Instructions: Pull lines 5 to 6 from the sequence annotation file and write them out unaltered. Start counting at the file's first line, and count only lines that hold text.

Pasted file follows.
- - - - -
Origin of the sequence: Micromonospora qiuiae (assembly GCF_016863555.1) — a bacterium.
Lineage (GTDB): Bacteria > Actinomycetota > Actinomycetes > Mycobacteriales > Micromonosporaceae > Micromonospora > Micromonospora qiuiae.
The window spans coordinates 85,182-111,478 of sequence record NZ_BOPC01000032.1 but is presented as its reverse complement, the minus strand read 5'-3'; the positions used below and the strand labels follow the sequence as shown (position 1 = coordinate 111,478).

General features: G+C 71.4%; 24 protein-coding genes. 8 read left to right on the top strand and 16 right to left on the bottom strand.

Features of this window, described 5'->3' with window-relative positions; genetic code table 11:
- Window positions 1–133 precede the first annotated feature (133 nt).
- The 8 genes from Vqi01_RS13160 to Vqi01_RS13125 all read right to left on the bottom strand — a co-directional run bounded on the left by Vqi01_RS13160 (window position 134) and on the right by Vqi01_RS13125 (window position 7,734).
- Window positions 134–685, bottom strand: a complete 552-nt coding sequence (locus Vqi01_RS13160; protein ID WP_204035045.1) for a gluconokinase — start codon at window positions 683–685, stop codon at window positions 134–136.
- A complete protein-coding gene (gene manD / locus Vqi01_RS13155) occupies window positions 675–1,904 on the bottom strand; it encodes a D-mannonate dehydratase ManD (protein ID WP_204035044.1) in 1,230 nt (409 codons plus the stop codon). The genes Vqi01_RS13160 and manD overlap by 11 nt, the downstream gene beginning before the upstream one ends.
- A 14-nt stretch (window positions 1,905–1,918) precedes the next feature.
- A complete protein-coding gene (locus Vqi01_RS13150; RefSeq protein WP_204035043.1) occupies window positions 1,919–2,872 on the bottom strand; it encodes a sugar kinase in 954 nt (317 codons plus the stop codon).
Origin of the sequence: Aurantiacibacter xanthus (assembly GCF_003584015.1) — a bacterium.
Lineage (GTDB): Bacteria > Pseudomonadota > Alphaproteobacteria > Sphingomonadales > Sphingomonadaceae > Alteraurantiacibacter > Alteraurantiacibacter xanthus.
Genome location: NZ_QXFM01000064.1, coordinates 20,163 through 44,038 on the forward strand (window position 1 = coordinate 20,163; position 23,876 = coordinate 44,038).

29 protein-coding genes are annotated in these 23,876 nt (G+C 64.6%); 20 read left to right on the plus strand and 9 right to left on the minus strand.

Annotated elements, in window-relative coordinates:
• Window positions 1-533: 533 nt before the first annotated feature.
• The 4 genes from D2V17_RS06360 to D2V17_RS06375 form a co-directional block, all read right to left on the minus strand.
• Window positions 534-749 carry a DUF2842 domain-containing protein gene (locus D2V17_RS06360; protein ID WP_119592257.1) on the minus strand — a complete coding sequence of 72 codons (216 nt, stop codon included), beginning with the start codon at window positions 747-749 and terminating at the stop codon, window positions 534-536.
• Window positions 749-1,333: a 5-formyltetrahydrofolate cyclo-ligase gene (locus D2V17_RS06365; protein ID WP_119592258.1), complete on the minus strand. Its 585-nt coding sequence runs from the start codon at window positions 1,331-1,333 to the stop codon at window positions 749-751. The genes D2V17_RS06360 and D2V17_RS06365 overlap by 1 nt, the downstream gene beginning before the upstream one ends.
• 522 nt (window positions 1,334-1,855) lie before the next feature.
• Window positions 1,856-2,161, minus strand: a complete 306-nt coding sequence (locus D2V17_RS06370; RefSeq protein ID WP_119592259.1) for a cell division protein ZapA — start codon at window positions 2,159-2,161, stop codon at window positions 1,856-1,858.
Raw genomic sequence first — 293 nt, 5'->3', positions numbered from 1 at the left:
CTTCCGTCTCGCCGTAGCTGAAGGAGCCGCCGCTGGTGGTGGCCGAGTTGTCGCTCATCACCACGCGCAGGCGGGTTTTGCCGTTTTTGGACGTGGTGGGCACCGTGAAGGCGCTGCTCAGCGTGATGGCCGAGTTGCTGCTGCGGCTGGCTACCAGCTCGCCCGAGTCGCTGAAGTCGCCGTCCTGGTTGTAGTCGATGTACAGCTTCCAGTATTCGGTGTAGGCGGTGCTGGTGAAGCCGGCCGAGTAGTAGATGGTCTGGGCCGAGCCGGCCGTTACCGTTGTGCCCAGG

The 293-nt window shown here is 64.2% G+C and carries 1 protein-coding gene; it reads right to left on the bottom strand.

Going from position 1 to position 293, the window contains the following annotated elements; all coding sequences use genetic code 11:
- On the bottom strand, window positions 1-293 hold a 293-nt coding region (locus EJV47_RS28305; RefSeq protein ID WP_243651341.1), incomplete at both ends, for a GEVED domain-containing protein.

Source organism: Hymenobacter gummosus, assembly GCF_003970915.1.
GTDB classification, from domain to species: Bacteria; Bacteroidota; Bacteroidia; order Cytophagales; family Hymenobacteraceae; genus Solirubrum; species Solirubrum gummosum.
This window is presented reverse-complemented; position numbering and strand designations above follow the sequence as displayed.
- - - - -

Features of this window, described 5'->3' with window-relative positions; genetic code table 11:
- Window positions 1–133 precede the first annotated feature (133 nt).